What juvenile courts need to know to support kids in the post-pandemic era
Living through a pandemic has significantly impacted young people, their families and the social structures that support them. Many of the individual and environmental protective factors that reduce the likelihood of juvenile court involvement – including school connectedness and pro-social supports – have been compromised during and because of the pandemic. The long-term impacts for adolescents, as well as our youngest children, are yet to be seen. The field of juvenile justice practice and policy has made great strides in recent years to implement strategies that work to divert low-risk juveniles, effectively identify and address the criminogenic needs of young people and reduce recidivism. Courts need to prepare now to effectively serve young people who have experienced school disconnectedness, social isolation and exacerbated mental health needs. Please join NCSC in a six-part webinar series focused on how juvenile court stakeholders can best support young people in the post-pandemic era across the justice system.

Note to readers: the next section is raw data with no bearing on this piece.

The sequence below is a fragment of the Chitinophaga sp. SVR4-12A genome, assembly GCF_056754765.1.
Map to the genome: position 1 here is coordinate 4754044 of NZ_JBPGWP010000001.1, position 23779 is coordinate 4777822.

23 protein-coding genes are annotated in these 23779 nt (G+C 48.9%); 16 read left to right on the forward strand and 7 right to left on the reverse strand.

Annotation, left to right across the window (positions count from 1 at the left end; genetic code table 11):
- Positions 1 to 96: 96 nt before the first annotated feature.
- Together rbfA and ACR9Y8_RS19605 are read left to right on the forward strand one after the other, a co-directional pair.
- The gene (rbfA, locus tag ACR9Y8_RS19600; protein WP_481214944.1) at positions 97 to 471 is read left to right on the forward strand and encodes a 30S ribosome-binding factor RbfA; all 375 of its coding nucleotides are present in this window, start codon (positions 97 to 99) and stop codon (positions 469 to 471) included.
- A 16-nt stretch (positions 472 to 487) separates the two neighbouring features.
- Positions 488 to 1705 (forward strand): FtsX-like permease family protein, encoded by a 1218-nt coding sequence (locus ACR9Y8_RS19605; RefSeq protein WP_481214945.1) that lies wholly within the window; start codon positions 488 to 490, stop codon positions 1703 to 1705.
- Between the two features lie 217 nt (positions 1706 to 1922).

Effective probation and case management for youth looks a lot different than it used to. In this session, John Tuell, the Executive Director for the Robert F. Kennedy National Resource Center for Juvenile Justice, provides an overview of best practices in juvenile probation. Kari Rumbaugh, Assistant Deputy Administrator for Juvenile Services, Administrative Office of the Courts and Probation, describes how Nebraska has been improving their response to youth.
Moderator: Teri Deal, NCSC principal court management consultant
Contact: Rachel Buck, NCSC court management consultant